This map shows the attacks by bears on humans across a swathe of Siberia and the Russian Far East. Graphic: The Siberian Times

By Olga Gertcyk
5 October 2015

(The Siberian Times) – The old stereotype of bears walking the streets in these regions was largely fictitious: in the past, bears and man coexisted, their paths seldom crossing, or so many experts say. This is changing as a spate of incidents highlight this year.

And the attacks from hungry bears on remote towns and settlements may not be over for winter: in some areas, brown bears are no longer hibernating in winter. Or they wake up early from an unsatisfactory hibernation.

In many places, environmentalists say that the traditional food supply for bears - for example berries and nuts - is vanishing, due to and lack of rainfalls and scorching summers that have been a feature of recent years, leading to a spate of cases of bears scavenging in settlements, or even digging up recent graves, in a desperate search for food.

In Khabarovsk, 58 black and brown bears were shot this year to protect people. On more than 120 occasions, residents appealed for help because of a bear threat. There were five attacks, one man killed and four injured.

People in Komsomolsk-on-Amur were recommended not to visit their local burial site 'after the hungry bears emerged out of the forest', eating cookies and candles traditionally  left on graves. SWAT patrols of armed police were needed for funerals because of the prowling Himalayan bears. Earlier in Tynda, in Amur region, a brown bear plundered graves and even ate human remains from newly-buried coffins. 

In late August, Luchegorsk with a 20,000 population in Primorye was literally besieged by at least three dozen black bears bossing their way around the city. In a month-long blockade, the hungry bears attacked residents in Luchegorsk and there were reports of at least eight being shot. One man was killed, another had his hand ripped off. […]

Experts explain the attacks by a variety of reasons but some suspect that an overriding factor is a change in climate, leading to a loss of food supplies. An exception may be in Tomsk region where food for bears is plentiful and has been in recent years, leading to a swelling population. More bears means more contact with humans, it is claimed.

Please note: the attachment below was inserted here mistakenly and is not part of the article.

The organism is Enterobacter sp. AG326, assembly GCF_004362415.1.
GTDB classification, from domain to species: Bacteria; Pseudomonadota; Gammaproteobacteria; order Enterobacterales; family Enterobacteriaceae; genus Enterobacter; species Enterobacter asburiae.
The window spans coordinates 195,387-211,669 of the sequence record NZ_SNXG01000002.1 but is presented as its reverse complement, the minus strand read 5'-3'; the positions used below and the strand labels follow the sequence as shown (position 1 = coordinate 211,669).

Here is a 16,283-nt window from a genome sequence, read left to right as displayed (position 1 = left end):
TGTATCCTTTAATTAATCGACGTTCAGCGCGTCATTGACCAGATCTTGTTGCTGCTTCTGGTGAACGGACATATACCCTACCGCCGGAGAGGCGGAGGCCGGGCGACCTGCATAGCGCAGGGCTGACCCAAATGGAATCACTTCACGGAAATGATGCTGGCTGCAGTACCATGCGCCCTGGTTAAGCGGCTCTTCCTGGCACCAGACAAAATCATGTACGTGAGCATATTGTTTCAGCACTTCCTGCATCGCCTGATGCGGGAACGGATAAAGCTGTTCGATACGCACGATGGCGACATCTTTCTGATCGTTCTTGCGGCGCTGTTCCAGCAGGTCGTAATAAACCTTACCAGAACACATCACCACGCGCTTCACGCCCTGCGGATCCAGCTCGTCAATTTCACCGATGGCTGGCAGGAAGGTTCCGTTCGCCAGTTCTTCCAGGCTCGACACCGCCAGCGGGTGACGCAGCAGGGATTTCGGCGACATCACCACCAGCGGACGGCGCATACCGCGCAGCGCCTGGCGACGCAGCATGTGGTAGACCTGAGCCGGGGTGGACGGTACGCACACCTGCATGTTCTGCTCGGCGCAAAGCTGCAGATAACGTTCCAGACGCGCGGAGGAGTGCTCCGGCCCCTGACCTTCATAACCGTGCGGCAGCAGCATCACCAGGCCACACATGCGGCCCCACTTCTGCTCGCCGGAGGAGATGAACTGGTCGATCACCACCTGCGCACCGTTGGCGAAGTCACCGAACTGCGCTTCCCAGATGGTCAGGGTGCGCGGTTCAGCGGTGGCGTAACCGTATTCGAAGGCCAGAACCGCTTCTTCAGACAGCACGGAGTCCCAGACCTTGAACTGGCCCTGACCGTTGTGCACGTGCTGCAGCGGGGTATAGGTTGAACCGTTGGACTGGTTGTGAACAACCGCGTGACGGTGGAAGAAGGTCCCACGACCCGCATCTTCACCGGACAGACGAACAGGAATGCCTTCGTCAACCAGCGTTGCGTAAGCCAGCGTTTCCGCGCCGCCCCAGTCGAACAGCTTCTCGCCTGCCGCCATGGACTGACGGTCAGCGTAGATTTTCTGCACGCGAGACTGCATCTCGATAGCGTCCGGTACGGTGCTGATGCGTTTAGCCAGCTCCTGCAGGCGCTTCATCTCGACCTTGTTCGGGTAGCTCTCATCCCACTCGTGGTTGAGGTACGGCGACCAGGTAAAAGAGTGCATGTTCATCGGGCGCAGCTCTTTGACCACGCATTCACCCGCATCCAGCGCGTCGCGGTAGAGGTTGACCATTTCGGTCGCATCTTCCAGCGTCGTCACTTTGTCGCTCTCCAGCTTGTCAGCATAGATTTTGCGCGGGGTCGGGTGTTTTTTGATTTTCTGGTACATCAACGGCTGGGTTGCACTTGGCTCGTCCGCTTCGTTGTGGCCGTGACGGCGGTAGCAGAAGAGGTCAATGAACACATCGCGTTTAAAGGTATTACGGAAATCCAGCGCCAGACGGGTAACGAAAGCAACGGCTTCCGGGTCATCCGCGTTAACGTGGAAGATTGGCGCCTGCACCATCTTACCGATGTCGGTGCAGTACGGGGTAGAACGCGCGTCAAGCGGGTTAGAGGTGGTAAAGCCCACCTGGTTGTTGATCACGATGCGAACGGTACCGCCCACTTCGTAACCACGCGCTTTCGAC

Nature protection official Valery Pogasienko said: 'I reckon that it is humans who cause all the trouble. Now in the region many exploration teams are working, and roads, and other facilities are built. The bears smell food which comes from settlements, camps, and temporary facilities for workers. 

'People in these exploration teams are not prepared. They do not know how to behave themselves. That they should not leave landfills of food waste, and certainly not feed the bears. People intrude into the territory of the bear. Besides, the bear almost has no enemies in the nature'. Yet it is a 'cunning, insidious beast, and it can fight back' if it feels threatened. […]

In the Russian Far East, Pavel Fomenko, WWF coordinator, explained the attacks by lack of food in the forests. Last year the pignoli nut crop was enormous, he said, and as often happens, the year after it is rather small. So there are no nuts for eating this year, and there was also an acorn shortage in some areas. The last five years were good for local bears, and their population dramatically increased, he said.

Low fish stocks in Kamchatka have caused problems this year for bears in Kamchatka and the Kuril Islands, say reports. There is also a suspicion of bears migrating from China, and this may be a factor in what happened in Luchegorsk was caused by migration in a search for food.

Bears seem to be on the move elsewhere, too, along unexpected routes for experts. Primorye animal protection official Vladimir Vasiliev said: 'I can't quite remember when bears were migrating in such massive numbers in Primorsky region. They move from the north of Primorye to the south.'

It was not clear when they start their winter hibernation, he said. 'It depends on the weather and supplies that the bears manage to collect. If there isn't enough snow or food, the bears may not hibernate at all.' […]

A report from said that the warming climate is leading to significant changes in bear behaviour. 'Researchers found out that bears have started breeding more often and the number of offspring cubs has increased. It is easily explained: the period without freezing temperatures has become  longer, for example, in Yakutia (also known as the Sakha Republic), it is now up to 160-180 days instead of 128 days previously. [more]

Is climate change behind new threat by brown and black bears on people?



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